May 13, 2019. Joshua Redman is like the Kobe Bryant of saxophonists. All the pedigree, all the pressure, all the hype and—no doubt—all the people who would’ve preferred he not live up to it.
In the nearly 30 years since Redman won the Monk sax competition, through all the insipid overrated/underrated conversations, all that the versatile Redman has continued to do is record and tour—with Brad Mehldau, with The Bad Plus, and even with Phish-inspired jam band, Umphrey’s McGee.
On Come What May, Redman’s back in the studio with a quartet that last recorded together in 2001—you’ll be glad you waited for this one.
Which is more than just a little misleading, since this quartet has toured plenty together over the past two decades. And it shows. The chemistry, the feel these guys have for playing together, jumps right off the record.
Redman is in constant concert with pianist Aaron Goldberg (see the second track, “I’ll Go Mine”), and Reuben Rogers (bass) and Gregory Hutchinson (drums) round out a rhythm section that is nothing short of superior. Each instrumentalist, in due course, has his moments of dizzying individual virtuosity, but you’ll never catch one in a rush to get there—the mark of a well-adjusted quartet.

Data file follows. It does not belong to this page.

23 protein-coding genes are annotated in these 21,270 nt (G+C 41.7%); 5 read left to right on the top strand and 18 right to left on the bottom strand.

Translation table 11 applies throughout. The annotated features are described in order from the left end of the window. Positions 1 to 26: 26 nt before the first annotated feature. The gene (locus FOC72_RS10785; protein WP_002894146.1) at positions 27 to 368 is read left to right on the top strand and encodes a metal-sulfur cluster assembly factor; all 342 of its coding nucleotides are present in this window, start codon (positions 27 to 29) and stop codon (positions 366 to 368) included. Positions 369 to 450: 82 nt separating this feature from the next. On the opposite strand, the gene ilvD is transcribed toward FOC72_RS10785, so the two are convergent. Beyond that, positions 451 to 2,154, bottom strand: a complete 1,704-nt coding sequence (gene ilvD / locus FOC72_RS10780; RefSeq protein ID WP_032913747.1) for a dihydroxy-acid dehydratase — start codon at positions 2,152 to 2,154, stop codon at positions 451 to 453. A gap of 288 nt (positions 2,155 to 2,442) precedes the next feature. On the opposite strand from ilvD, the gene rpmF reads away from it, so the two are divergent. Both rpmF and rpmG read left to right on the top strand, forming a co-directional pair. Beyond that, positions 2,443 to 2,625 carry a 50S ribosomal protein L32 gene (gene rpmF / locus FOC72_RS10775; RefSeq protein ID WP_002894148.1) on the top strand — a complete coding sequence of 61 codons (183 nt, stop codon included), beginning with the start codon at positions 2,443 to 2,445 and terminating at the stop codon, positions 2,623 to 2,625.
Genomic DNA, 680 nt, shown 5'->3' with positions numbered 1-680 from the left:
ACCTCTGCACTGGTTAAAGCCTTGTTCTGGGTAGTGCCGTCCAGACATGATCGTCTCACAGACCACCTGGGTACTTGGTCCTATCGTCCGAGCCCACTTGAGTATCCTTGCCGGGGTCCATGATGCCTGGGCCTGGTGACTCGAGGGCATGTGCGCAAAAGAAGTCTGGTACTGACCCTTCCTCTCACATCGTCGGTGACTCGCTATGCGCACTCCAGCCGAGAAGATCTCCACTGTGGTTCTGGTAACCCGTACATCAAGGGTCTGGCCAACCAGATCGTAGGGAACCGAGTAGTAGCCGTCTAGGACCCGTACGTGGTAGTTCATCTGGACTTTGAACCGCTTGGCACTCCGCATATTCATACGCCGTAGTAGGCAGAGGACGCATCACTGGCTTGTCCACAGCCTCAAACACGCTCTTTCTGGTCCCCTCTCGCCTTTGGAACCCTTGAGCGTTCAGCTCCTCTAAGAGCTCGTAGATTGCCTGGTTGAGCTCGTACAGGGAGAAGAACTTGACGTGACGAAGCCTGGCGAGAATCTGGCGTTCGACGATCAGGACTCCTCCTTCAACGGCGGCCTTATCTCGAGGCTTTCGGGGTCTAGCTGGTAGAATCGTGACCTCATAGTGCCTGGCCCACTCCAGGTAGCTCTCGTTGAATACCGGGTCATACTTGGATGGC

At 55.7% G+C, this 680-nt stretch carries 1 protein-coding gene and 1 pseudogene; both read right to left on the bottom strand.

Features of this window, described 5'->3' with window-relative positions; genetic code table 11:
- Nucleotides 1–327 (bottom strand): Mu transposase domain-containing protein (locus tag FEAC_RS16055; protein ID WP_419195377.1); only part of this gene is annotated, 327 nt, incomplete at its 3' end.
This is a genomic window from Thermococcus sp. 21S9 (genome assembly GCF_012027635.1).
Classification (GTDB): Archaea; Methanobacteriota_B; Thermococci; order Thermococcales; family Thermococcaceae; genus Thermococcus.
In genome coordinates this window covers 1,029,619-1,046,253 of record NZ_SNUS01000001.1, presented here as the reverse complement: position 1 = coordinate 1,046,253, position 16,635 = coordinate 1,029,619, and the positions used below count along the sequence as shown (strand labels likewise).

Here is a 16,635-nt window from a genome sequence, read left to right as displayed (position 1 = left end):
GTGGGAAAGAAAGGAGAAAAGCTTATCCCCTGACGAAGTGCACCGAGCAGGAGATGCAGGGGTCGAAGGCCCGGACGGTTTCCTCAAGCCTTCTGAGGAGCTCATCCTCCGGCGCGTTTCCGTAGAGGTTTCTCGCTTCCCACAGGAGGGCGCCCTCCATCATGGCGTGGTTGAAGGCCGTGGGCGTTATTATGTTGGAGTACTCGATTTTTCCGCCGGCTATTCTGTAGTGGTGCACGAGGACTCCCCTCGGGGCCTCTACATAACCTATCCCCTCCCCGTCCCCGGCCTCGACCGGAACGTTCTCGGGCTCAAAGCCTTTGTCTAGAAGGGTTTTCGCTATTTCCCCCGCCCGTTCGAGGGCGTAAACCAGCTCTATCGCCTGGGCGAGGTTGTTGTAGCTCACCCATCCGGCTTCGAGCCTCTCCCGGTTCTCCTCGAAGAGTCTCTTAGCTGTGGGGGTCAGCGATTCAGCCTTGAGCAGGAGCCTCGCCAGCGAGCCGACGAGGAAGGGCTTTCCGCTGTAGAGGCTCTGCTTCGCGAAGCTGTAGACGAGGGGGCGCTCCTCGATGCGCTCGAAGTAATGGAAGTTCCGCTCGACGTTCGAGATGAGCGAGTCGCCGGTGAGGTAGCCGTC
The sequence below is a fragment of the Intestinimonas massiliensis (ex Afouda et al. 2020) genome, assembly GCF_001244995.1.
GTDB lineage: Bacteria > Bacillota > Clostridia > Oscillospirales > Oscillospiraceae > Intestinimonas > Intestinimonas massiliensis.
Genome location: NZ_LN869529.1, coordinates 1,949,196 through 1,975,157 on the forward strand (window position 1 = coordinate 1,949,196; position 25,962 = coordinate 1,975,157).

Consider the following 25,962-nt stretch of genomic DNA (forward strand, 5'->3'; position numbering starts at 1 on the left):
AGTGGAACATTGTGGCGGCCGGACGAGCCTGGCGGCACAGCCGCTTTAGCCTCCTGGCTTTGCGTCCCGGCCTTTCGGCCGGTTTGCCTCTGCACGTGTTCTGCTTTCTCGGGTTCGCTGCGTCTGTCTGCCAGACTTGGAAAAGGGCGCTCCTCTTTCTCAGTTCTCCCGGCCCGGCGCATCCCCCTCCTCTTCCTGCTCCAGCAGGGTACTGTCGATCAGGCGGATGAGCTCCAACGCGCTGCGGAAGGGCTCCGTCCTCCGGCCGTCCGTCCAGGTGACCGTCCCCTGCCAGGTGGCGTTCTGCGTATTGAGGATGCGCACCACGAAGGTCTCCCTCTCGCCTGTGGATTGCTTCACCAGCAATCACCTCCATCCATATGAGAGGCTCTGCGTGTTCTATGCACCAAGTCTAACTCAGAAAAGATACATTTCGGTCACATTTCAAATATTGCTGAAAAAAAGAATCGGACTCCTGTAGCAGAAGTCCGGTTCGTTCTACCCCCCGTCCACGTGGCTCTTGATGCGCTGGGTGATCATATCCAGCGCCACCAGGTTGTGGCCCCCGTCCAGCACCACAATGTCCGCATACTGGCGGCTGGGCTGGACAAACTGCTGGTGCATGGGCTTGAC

Of course it’s Redman’s name that looms largest, and Dewey’s son does not disappoint. Each of the album’s seven tunes is a Redman original, as stylistically diverse a set as the various groups Redman tours with.
The opener, “Circle of Life,” is an ethereal, surrealistic waltz that, true to its name, goes in a circle in a way that, for Belá Fleck fans, may recall “The Great Circle Route” from Tales from the Acoustic Planet.
The title track, situated in the album’s middle, could just as easily be its closer. “Come What May,” shot through with R&B sensibility, feels like a closing theme. It’s here where Redmond’s playing might be at its most soulful, his tenor sound a friendly arm around the listener’s shoulder. Reuben Rogers, no less sensitive, is, at the same time, particularly commanding on bass here, anchoring the tune and soloing with distinction.
“How We Do” and “DGAF” ratchet the energy back up. The former presents the ever-elusive combination of catchiness and sophistication that makes record companies’ jobs easy—no doubt this would be the first single off the album. Redman’s had a knack for this type of composition—writing tunes that other jazz musicians will invariably come to love covering and expanding upon—since penning “The Deserving Many,” for 1993’s Wish.
“DGAF” is just as intoxicating and makes its way into the bloodstream with even greater alacrity, as a latin-tinged, klezmer-flavored hook overlays the main attraction here, Greg Hutchinson surgically turning his drum kit into a pile of ashes.
Enjoy carefully, this album may be warm to the touch.